Bishop Thompson asks Mother Teresa to pray for Yugoslavia

By special letter on Holy Thursday, April 1, the Most Rev. David B. Thompson, Bishop of Charleston, asked all Catholics and others in South Carolina to implore Mother Teresa of Calcutta and Albania for her prayers for peace in Yugoslavia and its neighboring countries. This petition will be made at all Masses offered through the diocese for the foreseeable future within the general intercessions made after the gospel and homily.

In this special petition, the Bishop calls attention to Mother Teresa’s homeland; she is a native of Albania, so very much involved in the present crisis. His Excellency also seeks the intercession of Our Lady of Mercy, often referred to as Our Lady of Ransom, in the hope that so many persecuted and disabled persons will be ransomed from their horrible plights.

The Bishop advised The Miscellany that he received the inspiration for their petition from Esther Tecklenberg, a past papal honoree and parishioner of the Cathedral of St. John the Baptist in Charleston; and he noted for his pastors and parochial administrators that this petition takes no national, international, ethnic or political position on the rightness or wrongness of the United States’ involvement in the Yugoslavia matter.

Here follows the text of the general intercession:

Imploring the prayers of Mother Teresa of Calcutta and Albania, and through the intercession of Our Lady of Mercy, may our Risen Savior bring his peace to Yugoslavia and its neighbors, relieve suffering, comfort those in isolation, bring about an end to violence throughout the world.

In an April 1 interview, Bishop Thompson stated: “The Holy Father has waived the five year waiting period of the process of canonization to begin. One of the signs of sainthood is miracles attributed to the candidate for sainthood. I’m turning to Mother Teresa hoping and praying that, through her prayers for her homeland (Albania) and its neighbors, the miracle of peace will be granted.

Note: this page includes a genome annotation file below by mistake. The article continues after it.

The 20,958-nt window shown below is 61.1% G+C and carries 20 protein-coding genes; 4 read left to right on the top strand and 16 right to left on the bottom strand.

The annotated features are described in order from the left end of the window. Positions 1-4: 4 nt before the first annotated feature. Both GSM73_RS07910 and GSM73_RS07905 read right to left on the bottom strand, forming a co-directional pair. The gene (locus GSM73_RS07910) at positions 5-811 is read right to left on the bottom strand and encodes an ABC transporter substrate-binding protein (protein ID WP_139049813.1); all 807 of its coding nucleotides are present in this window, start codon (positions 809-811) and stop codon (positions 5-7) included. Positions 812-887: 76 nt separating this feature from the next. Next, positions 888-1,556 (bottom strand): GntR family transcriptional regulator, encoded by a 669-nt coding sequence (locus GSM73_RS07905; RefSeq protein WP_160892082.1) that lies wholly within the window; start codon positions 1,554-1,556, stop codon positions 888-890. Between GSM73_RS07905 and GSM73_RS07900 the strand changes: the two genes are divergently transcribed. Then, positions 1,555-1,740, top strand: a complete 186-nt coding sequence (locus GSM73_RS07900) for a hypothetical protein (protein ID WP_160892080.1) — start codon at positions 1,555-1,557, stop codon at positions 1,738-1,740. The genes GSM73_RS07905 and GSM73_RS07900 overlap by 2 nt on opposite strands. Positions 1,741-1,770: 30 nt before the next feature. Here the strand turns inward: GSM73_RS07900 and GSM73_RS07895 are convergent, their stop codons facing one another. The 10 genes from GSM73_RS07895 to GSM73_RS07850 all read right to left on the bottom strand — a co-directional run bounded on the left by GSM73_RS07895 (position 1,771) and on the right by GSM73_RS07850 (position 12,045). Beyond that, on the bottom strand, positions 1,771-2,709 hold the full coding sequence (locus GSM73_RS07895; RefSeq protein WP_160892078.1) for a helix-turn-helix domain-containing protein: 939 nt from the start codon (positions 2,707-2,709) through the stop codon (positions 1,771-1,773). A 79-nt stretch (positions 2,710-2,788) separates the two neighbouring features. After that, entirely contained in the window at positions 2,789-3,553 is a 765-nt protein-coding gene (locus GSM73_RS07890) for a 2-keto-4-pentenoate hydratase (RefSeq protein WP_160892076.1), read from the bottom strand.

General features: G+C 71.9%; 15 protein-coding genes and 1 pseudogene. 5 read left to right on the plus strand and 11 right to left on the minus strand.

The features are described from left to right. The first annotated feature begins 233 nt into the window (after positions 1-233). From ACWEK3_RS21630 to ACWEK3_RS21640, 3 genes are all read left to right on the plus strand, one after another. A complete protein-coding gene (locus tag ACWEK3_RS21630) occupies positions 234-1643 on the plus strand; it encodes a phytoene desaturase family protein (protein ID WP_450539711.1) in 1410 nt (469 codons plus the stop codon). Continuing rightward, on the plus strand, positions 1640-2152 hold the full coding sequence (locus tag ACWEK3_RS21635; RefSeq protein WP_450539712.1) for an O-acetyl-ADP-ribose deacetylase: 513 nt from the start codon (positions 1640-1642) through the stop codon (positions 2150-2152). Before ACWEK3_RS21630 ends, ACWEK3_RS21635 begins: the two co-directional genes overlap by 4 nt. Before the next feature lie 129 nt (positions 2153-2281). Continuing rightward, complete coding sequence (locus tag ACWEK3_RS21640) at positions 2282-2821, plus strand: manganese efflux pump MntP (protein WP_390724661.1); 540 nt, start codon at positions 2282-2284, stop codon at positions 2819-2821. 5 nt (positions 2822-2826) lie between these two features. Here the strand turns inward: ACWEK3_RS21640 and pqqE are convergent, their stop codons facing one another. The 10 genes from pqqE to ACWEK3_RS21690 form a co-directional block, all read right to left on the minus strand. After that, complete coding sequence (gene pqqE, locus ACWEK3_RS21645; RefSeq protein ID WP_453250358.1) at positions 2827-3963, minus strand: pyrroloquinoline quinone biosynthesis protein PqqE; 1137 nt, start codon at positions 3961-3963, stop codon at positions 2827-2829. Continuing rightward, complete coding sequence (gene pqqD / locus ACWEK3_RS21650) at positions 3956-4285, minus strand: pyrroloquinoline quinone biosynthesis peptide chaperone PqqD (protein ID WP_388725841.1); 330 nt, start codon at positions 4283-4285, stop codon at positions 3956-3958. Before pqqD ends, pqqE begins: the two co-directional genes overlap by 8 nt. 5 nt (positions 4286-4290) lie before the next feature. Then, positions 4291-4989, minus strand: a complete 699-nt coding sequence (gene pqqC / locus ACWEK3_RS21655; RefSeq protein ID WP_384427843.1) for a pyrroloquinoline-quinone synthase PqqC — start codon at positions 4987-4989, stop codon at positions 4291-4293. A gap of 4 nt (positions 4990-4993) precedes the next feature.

“I’ve turned also to Our Lady of Mercy, patroness of our own Sisters of Charity of Our Lady of Mercy, who, I know, are storming heaven with prayers for peace. Our Lady of Ransom is the other name for Our Lady of Mercy, and the whole world now needs to be ransomed from violence of all kinds: war, genocide, ethnic cleansing, abortion, euthanasia, assisted suicide, capital punishment.

“We don’t need World War III! World War II is known as ‘The Big One.’ World War III could be ‘The Last One.’ Prophets of doom will point to this horror in Yugoslavia as a harbinger, even a beginning, of the end as we enter the millennium. I prefer to enter the year 2000 not with despair, but with hope, the hope given to us especially by the great world leader for peace, Pope John Paul II, in his “Tertio Millenio Adveniente.”

“I hope world leaders will listen to Pope John Paul II. He knows the territory very well. He is the humanitarian of the world, calling for the end of violence more than anyone else. This is a moral issue; the Holy Father, without a doubt, is the moral leader of the world. He favors all nations, all peoples, not just some. He should be listened to.”

Catholic Relief Services is accepting donations for the Kosovo regional crisis at: PO Box 17090, Baltimore, MD 21203-7090; 1-800-736-3467. Catholic Relief Services is the official overseas relief and development agency of the U.S. Catholic community. CRS assistance is provided solely on the basis of need, not race, creed, or nationality.